The Earl of Stamford moves his forces from Hereford to Bristol

In Somerset, Wales on December 20 at 11:43 pm

20 Dec 1642 (Tue) || By an Expresse from Bristoll it is signified that the Earle of Stamford and his forces have left Hereford and are come into that City, because Hereford and that County are full of disaffected people, and if he stood in need of ayd, he could expect no assistance from them: besides those places being remote and inconsiderable, he saw that he could not advantage the Parliament by defending them, while Bristoll, a more considerable place, wanted helpe, and therefore he thought fit to remove thither, and joyne with Colonel [Thomas] Essex to secure that City, both from the Malignants within it, and from the Cavaliers that long after it. At his arrivall there, the well affected Citizens sent him 3000l. to maintaine himselfe and the Army that defendeth them. And it is also reported there, that some jarres and differences are hapned betweene the Lord Herbert and the Marquesse Hartford, whereupon the Lord Herbert hath confined him to the Castle of Abergevenvy. || Stephen Bowtell – England’s Memorable Accidents

The state of the King’s forces in the west

In Cornwall, Devon, Gloucestershire, Somerset, Wales on November 22 at 9:37 pm

22 Nov 1642 || There is a report this morning, that a flying Army of the Cavaleirs, have seized upon and taken Cirencester, being a strong town in Glocester, it is related that they drive the cattell thereabouts before their Army, they have seized upon the towne, taken all the Ordnance, beate off the Garrison that lay for the defence of it, and the outrages committed by them are most barbarous, the opposition betwixt Subject and Subject being more bloudy and barbarous then in forraigne Countries, [where] it is betwixt enemy and enemy. ||  A Continuation of Certain Speciall and Remarkable Passages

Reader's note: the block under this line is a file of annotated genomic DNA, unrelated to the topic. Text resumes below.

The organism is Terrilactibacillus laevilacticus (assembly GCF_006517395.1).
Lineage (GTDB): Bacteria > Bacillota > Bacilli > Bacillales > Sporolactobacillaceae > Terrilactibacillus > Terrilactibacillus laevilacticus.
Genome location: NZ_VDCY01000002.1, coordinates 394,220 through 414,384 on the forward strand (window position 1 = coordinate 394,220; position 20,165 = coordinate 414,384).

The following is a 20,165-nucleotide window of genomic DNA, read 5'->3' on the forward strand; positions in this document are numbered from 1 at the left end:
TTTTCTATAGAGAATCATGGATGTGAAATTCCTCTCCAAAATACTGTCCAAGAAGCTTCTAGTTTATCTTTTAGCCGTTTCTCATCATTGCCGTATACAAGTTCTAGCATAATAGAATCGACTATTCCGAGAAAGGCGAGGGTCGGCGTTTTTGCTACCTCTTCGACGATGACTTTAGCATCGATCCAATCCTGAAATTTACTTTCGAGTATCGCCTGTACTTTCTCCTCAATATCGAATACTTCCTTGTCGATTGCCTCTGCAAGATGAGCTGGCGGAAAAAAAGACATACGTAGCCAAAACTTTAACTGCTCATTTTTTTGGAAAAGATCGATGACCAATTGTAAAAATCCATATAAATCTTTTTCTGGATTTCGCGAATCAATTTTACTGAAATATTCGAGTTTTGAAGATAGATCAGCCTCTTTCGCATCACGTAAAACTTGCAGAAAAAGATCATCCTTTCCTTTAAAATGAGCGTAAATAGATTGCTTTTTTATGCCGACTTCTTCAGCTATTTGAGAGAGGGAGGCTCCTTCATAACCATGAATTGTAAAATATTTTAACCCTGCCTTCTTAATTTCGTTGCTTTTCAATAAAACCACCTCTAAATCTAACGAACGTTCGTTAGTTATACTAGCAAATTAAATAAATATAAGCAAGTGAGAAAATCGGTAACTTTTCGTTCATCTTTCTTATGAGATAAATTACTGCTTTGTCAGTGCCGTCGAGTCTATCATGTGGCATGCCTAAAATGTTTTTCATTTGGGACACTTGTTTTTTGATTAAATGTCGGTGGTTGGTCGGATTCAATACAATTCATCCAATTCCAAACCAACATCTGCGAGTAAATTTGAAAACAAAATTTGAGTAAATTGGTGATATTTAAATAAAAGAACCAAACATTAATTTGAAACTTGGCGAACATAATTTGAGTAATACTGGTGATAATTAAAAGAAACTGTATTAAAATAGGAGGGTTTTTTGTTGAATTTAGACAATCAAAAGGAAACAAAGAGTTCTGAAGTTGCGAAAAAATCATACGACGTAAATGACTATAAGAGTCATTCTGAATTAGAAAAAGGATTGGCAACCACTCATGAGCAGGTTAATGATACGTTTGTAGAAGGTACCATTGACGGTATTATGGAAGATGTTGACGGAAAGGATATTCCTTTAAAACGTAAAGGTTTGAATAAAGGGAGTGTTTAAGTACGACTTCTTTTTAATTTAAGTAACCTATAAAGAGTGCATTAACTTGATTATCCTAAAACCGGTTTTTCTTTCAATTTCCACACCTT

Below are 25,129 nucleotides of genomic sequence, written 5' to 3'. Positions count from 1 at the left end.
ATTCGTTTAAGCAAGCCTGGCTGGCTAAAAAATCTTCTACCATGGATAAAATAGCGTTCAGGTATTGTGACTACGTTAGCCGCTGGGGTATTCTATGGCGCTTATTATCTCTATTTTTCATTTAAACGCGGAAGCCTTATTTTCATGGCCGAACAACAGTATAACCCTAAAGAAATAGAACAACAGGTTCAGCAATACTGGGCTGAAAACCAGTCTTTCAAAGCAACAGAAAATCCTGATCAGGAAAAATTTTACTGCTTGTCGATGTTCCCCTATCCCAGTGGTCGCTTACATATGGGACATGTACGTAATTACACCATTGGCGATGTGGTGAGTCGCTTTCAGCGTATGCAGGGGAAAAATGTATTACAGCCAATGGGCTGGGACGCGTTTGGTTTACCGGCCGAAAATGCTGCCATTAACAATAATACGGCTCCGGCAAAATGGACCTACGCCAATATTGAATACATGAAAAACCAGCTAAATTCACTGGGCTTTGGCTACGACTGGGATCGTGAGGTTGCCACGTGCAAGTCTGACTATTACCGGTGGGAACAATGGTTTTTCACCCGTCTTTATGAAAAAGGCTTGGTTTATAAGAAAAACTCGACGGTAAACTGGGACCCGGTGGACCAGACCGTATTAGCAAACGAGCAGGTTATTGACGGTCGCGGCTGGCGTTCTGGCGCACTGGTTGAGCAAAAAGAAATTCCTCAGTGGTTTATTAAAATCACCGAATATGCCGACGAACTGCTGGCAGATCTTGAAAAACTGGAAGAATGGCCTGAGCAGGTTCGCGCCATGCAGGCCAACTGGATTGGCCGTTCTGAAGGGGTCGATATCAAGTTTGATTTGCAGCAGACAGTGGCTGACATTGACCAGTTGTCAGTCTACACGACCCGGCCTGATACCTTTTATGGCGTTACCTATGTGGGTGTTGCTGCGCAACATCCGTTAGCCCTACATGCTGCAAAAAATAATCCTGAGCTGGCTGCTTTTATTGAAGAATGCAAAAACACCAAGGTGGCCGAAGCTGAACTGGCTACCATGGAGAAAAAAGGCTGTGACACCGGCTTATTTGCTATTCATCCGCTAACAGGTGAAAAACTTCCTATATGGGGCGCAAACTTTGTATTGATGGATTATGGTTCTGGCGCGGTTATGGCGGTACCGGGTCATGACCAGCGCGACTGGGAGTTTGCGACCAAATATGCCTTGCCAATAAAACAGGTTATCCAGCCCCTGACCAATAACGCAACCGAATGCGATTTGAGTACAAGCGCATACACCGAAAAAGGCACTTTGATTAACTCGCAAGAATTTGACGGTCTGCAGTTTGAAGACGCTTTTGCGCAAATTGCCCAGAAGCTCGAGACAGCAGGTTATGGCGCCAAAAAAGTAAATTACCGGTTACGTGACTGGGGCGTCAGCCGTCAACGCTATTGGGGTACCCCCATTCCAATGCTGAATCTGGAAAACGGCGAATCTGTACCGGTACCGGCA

From Chepstow and other places in the borders of South-Wales, we heare that the Malignants, Papists and others, flocke together to the Lord Herbert, who is raising men in those parts for the Malignant party against the Parliament. ||

It is said, that Sir Ralph Hopton having got together all the men he can in Cornwall, which are some three thousand, is marching from thence, whether towards the King, or his old confederate, the Marques Hertford, is not knowne, howsoever the County of Devon is up to resist his passing: the noble City of Excester, being well mand and fortified to prevent any attempt hee shall practise upon them, that wealth place meaning not to be rifled by his theevish crew, but to stand for the Parliament and their own safeties.

Bristol is in an admirable posture of war, where no Malignants dare come, they be all thereabouts for the Parliament. || John Johnson – The English Intelligencer